Free Will

Human Freedom vs. Divine Determinism

Human Freedom vs. Divine Determinism

Emergence of Consciousness: Friend or Foe?

By Adam Lloyd Johnson, Ph.D.

Introduction

In an episode of Star Trek: The Next Generation entitled “Emergence”, the crew’s spaceship, the USS Enterprise, developed its own consciousness. The crew members were perplexed as to how this could have happened until Lieutenant Commander Data, a conscious synthetic android with artificial intelligence, explained that

[c]omplex systems can sometimes behave in ways that are entirely unpredictable. The human brain, for example, might be described in terms of cellular functions and neurochemical interactions. But that description does not explain human consciousness, a capacity that far exceeds simple neural functions. Consciousness is an emergent property.1

Data theorized that the ship’s newly formed consciousness was a similar emergent property.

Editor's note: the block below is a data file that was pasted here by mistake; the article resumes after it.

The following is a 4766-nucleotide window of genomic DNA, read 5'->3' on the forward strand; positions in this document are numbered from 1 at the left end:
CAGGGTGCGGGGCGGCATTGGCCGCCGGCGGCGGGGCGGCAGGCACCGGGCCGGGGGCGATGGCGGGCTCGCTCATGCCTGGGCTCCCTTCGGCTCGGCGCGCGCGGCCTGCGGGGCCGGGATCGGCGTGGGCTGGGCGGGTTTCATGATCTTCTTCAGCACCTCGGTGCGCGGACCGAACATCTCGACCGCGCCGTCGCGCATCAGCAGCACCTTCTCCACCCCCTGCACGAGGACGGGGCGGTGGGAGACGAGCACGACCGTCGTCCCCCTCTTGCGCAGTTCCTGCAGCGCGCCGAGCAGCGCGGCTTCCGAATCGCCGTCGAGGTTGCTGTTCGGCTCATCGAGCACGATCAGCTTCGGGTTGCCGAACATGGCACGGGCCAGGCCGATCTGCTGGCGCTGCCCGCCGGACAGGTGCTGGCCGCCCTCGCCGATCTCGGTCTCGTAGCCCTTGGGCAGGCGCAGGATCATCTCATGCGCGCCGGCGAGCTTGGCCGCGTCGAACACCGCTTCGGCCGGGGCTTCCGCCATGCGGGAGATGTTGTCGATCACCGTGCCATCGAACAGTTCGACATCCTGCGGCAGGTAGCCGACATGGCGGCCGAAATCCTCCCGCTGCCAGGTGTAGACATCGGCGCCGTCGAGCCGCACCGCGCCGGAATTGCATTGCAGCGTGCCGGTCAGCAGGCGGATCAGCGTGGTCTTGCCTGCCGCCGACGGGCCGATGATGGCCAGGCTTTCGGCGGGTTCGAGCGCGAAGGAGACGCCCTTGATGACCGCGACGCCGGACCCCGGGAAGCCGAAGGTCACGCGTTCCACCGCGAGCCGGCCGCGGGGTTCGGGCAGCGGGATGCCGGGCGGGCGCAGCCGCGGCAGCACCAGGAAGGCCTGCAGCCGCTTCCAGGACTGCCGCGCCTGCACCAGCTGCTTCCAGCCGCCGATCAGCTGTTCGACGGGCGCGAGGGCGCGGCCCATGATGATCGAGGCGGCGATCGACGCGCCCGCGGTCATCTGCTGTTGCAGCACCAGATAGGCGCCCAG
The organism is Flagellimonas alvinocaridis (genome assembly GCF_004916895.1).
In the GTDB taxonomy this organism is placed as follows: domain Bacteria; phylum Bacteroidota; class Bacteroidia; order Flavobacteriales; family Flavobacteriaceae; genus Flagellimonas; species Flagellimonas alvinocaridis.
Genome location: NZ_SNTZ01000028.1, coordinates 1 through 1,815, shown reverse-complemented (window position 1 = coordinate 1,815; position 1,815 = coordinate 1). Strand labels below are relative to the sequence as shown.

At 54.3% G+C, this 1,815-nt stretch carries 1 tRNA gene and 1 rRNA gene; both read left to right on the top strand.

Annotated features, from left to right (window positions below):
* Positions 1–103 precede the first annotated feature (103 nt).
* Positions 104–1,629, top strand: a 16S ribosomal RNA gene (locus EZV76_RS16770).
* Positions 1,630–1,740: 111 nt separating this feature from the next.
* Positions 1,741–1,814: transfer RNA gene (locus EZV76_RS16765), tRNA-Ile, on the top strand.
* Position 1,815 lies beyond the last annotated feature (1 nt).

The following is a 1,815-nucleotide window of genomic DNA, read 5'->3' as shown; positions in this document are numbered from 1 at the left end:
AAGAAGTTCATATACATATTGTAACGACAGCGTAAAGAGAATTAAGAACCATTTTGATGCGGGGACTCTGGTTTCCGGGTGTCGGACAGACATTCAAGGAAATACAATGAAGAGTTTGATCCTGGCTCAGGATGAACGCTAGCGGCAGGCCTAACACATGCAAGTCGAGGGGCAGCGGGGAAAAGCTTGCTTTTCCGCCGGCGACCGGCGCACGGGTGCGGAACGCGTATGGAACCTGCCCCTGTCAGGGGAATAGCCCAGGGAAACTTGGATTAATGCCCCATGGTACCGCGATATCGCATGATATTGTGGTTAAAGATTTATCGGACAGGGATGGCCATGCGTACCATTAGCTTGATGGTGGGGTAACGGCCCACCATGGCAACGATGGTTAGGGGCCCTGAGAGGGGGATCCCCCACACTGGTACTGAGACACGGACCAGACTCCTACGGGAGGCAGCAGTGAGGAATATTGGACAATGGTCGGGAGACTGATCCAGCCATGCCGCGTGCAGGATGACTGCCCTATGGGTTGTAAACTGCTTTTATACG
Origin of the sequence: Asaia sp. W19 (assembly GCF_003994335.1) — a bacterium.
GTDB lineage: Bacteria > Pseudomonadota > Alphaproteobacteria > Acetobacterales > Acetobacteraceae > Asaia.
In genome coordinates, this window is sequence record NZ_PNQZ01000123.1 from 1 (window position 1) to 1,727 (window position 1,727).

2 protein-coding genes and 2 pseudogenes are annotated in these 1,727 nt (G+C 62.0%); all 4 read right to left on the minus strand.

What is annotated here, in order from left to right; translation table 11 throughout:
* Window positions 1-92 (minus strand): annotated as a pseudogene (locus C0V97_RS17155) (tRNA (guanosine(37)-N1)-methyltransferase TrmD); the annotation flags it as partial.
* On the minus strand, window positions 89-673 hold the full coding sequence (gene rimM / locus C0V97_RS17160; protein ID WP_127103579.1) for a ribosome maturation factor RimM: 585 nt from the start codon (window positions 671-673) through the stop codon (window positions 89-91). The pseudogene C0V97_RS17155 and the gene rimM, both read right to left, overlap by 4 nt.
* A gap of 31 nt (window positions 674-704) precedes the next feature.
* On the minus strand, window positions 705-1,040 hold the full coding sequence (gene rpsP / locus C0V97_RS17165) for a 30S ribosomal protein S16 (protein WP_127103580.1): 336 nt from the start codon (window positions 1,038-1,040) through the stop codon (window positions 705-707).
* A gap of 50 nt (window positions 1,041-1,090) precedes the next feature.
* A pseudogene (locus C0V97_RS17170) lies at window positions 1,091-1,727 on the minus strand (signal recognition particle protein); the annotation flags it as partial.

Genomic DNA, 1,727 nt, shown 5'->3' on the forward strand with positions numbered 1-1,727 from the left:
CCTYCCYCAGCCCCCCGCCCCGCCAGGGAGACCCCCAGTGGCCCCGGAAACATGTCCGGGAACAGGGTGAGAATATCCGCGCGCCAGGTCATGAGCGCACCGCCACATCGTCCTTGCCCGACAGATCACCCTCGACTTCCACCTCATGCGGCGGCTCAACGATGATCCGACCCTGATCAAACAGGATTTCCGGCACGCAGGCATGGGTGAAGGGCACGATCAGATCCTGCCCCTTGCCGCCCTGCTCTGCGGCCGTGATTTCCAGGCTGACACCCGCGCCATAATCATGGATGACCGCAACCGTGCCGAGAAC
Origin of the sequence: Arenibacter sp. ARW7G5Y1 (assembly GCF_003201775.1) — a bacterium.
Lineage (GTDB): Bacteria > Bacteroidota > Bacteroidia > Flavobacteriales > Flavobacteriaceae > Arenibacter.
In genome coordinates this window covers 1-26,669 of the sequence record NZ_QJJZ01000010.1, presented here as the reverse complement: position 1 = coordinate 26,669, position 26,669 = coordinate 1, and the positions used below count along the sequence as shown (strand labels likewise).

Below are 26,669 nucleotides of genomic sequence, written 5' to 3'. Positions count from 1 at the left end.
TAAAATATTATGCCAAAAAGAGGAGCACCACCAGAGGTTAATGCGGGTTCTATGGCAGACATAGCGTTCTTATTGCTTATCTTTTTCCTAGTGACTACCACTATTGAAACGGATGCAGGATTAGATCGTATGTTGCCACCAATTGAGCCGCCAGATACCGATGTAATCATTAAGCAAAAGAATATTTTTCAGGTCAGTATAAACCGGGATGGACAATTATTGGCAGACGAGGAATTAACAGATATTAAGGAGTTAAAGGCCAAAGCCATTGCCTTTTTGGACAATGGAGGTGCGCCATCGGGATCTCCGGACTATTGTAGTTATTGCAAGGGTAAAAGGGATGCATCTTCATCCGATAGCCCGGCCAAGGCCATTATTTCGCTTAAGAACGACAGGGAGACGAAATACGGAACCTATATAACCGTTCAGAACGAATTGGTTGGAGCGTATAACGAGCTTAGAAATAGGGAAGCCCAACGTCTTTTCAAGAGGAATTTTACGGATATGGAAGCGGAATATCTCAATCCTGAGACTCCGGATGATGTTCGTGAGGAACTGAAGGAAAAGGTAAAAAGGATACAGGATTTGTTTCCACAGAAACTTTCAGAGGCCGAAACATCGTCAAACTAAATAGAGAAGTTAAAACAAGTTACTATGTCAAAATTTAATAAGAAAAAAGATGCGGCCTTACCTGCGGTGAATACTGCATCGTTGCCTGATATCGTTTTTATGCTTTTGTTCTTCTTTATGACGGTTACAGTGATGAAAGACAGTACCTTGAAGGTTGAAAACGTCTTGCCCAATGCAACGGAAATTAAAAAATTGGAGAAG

A Major Flaw in the Compatibilist Understanding of Freedom

The Lack of Source-hood

By Adam Lloyd Johnson, Ph.D.

Introduction

Are we free to choose our own path or has it already been determined for us by something, or someone, else? For the early philosophers, the largest threat to free will was fate. Later in history, Christian theologians struggled to reconcile free will with God’s sovereignty (theistic determinism). Ever since the modern era, the attack on our free will has mostly come from scientific progress in genetics, neuroscience, and psychology (physical determinism).1 Regardless of where the determinism comes from, the most perplexing question is: if everything in our lives has been determined, then how can we be held morally responsible for what we do?